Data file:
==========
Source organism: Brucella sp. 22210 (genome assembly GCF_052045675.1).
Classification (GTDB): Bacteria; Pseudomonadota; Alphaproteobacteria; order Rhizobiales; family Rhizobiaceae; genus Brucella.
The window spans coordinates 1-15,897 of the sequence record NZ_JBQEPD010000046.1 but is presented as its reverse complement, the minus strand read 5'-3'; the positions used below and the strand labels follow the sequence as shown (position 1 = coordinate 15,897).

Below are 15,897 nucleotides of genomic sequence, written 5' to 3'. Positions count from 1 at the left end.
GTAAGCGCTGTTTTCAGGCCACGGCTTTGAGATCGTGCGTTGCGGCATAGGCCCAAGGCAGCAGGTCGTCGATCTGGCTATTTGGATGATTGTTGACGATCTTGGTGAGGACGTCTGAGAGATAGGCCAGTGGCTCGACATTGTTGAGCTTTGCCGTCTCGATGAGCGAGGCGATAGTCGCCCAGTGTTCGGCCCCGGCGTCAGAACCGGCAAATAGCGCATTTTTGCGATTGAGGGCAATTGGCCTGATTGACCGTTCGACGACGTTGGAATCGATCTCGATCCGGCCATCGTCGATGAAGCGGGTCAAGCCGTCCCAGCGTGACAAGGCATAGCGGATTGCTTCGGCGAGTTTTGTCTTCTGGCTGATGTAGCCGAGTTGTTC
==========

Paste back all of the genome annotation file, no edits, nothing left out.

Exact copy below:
Source organism: Brucella sp. 22210 (genome assembly GCF_052045675.1).
Classification (GTDB): Bacteria; Pseudomonadota; Alphaproteobacteria; order Rhizobiales; family Rhizobiaceae; genus Brucella.
The window spans coordinates 1-15,897 of the sequence record NZ_JBQEPD010000046.1 but is presented as its reverse complement, the minus strand read 5'-3'; the positions used below and the strand labels follow the sequence as shown (position 1 = coordinate 15,897).

Below are 15,897 nucleotides of genomic sequence, written 5' to 3'. Positions count from 1 at the left end.
GTAAGCGCTGTTTTCAGGCCACGGCTTTGAGATCGTGCGTTGCGGCATAGGCCCAAGGCAGCAGGTCGTCGATCTGGCTATTTGGATGATTGTTGACGATCTTGGTGAGGACGTCTGAGAGATAGGCCAGTGGCTCGACATTGTTGAGCTTTGCCGTCTCGATGAGCGAGGCGATAGTCGCCCAGTGTTCGGCCCCGGCGTCAGAACCGGCAAATAGCGCATTTTTGCGATTGAGGGCAATTGGCCTGATTGACCGTTCGACGACGTTGGAATCGATCTCGATCCGGCCATCGTCGATGAAGCGGGTCAAGCCGTCCCAGCGTGACAAGGCATAGCGGATTGCTTCGGCGAGTTTTGTCTTCTGGCTGATGTAGCCGAGTTGTTC